Authors: T. Davis Bunn
Â© 1994 by T. Davis Bunn
Published by Bethany House Publishers
11400 Hampshire Avenue South
Bloomington, Minnesota 55438
Bethany House Publishers is a division of
Baker Publishing Group, Grand Rapids, Michigan
Ebook edition created 2012
All rights reserved. No part of this publication may be reproduced, stored in a retrieval system, or transmitted in any form or by any meansâelectronic, mechanical, photocopying, recording, or otherwiseâwithout the prior written permission of the publisher and copyright owners. The only exception is brief quotations in printed reviews.
Library of Congress Cataloging-in-Publication Data is on file at the Library of Congress, Washington, D.C.
This story is entirely a creation of the author's imagination. No parallel between any persons, living or dead, is intended.
Cover illustration by Joe Nordstrom
This book is dedicated to
A man wise in the ways
of both desert and city
A friend who hears the music
of the heavens.
Sultan Musad al Rasuli's dungeon passage was foul with odors and centuries of agony. The jailer led the little group down the stairs, wheezing through lungs tainted by years of breathing the imprisoned air.
Behind him puffed the sultan's assistant, Hareesh Yohari, trying futilely to mask his nervousness by adopting an even more officious manner than usual. He cast a furtive eye back at the two Tuareg. The desert warriors followed close at his heels. Tall and hawk-nosed and cruel of gaze, they had been sent across the mountains from Marrakesh by Ibn Rashid, the undisputed master of Marrakesh's old city. Their orders were to make a final payment to the sultan, witness the demise of the prisoner called Patrique Servais, and return with the unfortunate's head.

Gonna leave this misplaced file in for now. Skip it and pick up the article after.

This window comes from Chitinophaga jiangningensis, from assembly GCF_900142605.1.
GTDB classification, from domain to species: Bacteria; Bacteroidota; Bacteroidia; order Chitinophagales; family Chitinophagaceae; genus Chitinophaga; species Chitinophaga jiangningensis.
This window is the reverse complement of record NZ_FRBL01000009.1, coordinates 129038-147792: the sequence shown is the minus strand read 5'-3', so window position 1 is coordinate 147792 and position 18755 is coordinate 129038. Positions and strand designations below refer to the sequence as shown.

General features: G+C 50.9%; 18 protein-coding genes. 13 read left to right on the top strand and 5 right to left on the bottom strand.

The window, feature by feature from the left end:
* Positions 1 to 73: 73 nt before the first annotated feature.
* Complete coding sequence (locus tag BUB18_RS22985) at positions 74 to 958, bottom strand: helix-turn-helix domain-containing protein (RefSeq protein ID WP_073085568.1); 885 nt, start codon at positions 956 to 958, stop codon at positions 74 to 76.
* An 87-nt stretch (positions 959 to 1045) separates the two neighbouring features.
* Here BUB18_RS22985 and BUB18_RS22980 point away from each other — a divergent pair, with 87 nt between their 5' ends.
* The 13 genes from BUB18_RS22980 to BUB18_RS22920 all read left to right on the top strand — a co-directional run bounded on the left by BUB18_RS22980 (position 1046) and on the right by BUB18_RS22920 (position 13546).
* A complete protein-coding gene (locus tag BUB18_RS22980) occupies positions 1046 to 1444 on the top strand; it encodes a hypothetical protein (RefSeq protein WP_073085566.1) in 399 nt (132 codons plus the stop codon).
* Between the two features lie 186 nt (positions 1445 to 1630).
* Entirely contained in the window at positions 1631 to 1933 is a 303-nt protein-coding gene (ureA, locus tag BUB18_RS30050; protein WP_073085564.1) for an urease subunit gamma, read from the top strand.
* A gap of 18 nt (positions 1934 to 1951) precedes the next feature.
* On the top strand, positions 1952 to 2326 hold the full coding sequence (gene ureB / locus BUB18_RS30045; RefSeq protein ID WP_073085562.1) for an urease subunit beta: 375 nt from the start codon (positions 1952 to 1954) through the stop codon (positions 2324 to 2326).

At the passage's end the jailer stopped by a stout iron door. He rammed back the great iron bolt, shoved the door upon its complaining hinges, and motioned the other men through.
Hareesh Yohari stopped by the portal and announced, “The honored guests are to follow the sultan's jailer. I shall await you here.”
“The sultan ordered you to be his official witness,” hissed one of the men.
“Is not necessary, not in the least,” Hareesh Yohari replied, drawing himself up to his full diminutive height. “The jailer will make a perfectly good witness to all that transpires.”
The second man, darker and taller and far crueler looking than his minion, leaned down until his great beak of a nose was within an inch of Yohari's face. His voice was as quiet and dry and deadly as a desert wind. “The sultan said
Hareesh Yohari swallowed with great difficulty. “Of course, if the honored guests wish for me to accompany them, who am I to refuse?”
Beyond the door stretched a great chamber, its alcoves and arched roof hidden in shadows cast by the smoky torches. The chamber was filled with hanging cages and vats and instruments of torture. This slowed down their progress considerably, as the two Tuareg showed great interest in all the implements, and the jailer responded to their queries with professional pride. Hareesh Yohari hovered just beyond the trio, almost dancing in his nervous desire to get the task over with and be gone from this foul and fetid pit.
Scarcely had they made their way through half the chamber before a great noise boomed, and the solid rock floor beneath their feet shuddered. The jailer started and dropped the red-hot branding iron he had been demonstrating. With a sizzle, it made contact with his sandaled foot. While he shouted and leapt about, the others searched and craned to discover the source of the noise.